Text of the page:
For example, if the arm bone doesn’t deform the mesh with weights, but another child bone of the arm bone does, you may want to use these weights instead. In this case, enable Weights Override, click the new bone icon that popped up next to the bone name in the list, and set the name of the bone that should deform.
Additional bones, called orphan bones, that don’t belong to the limb definition (e.g. a watch around the wrist, eye, nose…) are automatically inserted in the rig hierarchy later when building the final rig.
Generating the Rig
Once all limbs are set in the list, the rig can be generated:
Click Quick Rig!
Convert: The base skeleton will be converted to a full Auto-Rig Pro rig, changing meshes vertex groups names, to match Auto-Rig Pro conventions. If enabled, all Auto-Rig Pro editing, and export functions will be compliant with it. This is useful if you don’t plan to preserve the original skeleton, and want to ensure best compatibility with Auto-Rig Pro rigging tools.
Preserve: The base skeleton will be preserved as it is, but bound to the Auto-Rig Pro control rig with constraints. This way, the base skeleton won’t be modified at all. But the control rig is driving it with constraints. If enabled, the Auto-Rig Pro editing and export functions will be locked, since the rig won’t be compliant with Auto-Rig Pro features. This is useful if you don’t plan to edit the rig afterwards, but only wish to add a control rig to the base skeleton for posing/animation, and still export the original skeleton, to Fbx format for example.
Neck Twist: To enable automatic neck twist rotation when rotating the head
Ignore “Root” Bone: The base skeleton may contain a root bone generally named “root” at the root level of the bones hierarchy. This bone may not be necessary in the rigged armature. To ignore it, enable this setting.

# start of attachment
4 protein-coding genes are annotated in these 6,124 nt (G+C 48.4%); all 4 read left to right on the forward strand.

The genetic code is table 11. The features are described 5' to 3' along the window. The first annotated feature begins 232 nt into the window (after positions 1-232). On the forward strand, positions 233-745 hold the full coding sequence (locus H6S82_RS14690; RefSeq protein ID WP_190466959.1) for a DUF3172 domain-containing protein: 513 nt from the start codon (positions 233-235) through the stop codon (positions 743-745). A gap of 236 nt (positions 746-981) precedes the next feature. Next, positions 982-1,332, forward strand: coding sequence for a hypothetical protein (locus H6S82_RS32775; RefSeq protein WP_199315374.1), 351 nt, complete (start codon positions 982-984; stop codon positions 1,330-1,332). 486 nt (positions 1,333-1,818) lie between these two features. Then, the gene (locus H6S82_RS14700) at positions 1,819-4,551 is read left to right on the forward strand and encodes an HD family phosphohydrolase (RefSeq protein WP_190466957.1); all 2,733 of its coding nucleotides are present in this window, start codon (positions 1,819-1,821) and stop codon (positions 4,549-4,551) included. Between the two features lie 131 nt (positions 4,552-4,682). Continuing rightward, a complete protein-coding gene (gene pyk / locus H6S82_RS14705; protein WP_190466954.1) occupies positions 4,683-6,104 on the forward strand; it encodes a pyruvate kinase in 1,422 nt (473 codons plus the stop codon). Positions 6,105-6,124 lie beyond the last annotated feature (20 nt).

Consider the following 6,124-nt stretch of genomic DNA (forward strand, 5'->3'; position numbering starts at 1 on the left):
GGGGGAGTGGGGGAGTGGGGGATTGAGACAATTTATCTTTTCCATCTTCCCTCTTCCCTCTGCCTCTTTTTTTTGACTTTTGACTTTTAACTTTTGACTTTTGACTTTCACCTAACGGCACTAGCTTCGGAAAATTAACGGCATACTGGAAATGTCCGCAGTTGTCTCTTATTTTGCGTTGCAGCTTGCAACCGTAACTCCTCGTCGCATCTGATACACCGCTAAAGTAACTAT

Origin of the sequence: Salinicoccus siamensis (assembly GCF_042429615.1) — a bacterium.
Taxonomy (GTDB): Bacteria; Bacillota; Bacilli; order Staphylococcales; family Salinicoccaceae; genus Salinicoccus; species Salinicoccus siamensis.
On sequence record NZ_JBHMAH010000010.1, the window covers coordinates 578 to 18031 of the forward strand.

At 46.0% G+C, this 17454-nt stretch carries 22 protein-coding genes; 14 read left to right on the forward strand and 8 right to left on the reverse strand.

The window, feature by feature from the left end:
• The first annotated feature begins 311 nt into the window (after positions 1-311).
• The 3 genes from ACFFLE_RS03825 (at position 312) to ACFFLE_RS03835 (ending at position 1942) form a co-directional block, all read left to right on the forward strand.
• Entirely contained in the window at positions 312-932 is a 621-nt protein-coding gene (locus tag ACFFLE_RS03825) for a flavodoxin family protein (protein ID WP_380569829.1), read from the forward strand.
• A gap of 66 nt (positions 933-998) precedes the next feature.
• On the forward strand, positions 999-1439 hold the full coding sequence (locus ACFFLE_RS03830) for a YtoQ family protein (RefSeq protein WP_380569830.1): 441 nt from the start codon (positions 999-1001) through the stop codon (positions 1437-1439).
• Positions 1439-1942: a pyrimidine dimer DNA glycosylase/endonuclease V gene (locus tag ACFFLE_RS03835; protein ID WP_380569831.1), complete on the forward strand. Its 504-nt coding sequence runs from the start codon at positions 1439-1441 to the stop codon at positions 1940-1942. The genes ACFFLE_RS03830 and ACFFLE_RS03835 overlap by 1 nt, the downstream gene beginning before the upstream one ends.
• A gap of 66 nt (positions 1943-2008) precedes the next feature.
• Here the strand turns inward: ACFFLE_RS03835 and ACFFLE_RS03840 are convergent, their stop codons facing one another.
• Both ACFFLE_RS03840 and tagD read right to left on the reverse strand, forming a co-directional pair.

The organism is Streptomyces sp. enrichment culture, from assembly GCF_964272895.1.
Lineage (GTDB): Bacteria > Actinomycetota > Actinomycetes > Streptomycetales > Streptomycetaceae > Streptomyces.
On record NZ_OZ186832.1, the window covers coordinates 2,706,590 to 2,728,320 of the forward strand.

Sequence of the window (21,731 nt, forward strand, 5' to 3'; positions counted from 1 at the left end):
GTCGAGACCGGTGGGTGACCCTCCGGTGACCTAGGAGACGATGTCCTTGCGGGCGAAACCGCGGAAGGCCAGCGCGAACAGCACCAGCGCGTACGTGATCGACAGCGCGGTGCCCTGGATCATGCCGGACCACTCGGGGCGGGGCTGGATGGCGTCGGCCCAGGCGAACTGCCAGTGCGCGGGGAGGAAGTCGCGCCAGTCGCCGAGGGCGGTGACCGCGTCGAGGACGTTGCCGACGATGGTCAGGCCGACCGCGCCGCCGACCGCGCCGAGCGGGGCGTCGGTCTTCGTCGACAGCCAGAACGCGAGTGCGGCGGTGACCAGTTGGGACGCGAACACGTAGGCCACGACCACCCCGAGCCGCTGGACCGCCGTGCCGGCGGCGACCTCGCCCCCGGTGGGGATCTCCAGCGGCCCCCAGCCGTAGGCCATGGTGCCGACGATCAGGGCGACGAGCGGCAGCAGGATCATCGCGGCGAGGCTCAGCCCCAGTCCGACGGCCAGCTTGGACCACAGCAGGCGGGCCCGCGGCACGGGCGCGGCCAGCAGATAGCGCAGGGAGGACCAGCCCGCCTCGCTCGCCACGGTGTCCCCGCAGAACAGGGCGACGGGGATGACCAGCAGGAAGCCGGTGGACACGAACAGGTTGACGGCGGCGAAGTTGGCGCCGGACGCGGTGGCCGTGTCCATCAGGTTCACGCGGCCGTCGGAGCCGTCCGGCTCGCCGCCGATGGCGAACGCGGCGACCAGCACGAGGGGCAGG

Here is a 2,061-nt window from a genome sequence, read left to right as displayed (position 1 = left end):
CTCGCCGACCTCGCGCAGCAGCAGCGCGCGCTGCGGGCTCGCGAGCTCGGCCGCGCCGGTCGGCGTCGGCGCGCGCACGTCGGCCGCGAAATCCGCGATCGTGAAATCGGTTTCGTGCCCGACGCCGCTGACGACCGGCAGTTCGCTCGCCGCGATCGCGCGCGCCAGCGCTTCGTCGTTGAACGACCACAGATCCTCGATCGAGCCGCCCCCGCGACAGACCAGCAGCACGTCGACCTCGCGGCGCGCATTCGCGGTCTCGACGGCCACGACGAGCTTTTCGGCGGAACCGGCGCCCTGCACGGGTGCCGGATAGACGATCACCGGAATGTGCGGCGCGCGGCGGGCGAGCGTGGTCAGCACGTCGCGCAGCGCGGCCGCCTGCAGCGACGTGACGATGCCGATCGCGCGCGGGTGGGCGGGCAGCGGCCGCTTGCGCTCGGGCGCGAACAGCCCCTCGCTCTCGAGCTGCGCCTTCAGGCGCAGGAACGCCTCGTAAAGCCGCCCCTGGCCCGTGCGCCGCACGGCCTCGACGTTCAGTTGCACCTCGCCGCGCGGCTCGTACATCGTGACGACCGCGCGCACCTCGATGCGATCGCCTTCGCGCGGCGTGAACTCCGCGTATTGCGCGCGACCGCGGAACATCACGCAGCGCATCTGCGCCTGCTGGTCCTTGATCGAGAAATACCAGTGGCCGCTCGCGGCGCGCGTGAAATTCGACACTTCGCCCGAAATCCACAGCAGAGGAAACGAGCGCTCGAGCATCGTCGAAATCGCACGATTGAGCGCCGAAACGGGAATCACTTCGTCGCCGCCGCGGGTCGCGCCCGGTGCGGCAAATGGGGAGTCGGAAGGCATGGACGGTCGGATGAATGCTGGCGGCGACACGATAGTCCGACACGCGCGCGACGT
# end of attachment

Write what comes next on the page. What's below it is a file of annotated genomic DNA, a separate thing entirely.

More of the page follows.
Match to Rig: If enabled, build the final rig with controllers. If disabled, the rig will be left in “Edit Reference Bones” mode, for manual adjustments of the joints positions. “Match to Rig” can be clicked later anytime to complete the rig, in the Auto-Rig Pro main panel.
X-Ray Display: If enabled, controllers and bones will be displayed over the character mesh, so that they will always be visible, even when located inside the character mesh, for easier selection.
Preserve Volume: enable dual quaternion skinning for better volume preservation (typically used to improve arm and leg twist deformation, elbow, knee…). Not recommended when exporting to game engine, they don’t support this type of skinning, then the deformations in game engine would be different from deformations in Blender.
Same Origin: If enabled, the generated control rig origin position will match the base skeleton origin position. It’s useful if the base skeleton is not in the world center but shifted somewhere else. Otherwise when disabled, the origin will always be initialized in the world center (0,0,0).
Hide Base Armature: Hide the base skeleton if enabled, otherwise let it be visible
Copy Constraints: To copy orphan bones constraints from the base skeleton to the control rig. For example, if a character has a simple facial rig with constraints on it, the constraints will be duplicated as well to the facial control bones, to preserve the facial rig.
Retarget Shape Keys Drivers: If orphan bones transforms values (loc, rot, scale) are used to drive shape keys, these drivers will be transferred to the orphan bones in the control rig as well. For example, if the character has facial shape keys for facial expressions, driven by bones transforms, the facial shape keys will still work with drivers after generating the control rig.
Shapes: Set the custom shape of orphan bone with this shape data
Scale: Set the orphan bone scale
Color: Set the orphan bone’s group color, as drawn in the 3D viewport
Layer: Set orphan bones in this armature layer
Mapping presets can be imported and exported as a file, to quickly load them later when using a similar skeleton. The downarrow button allows to import default presets.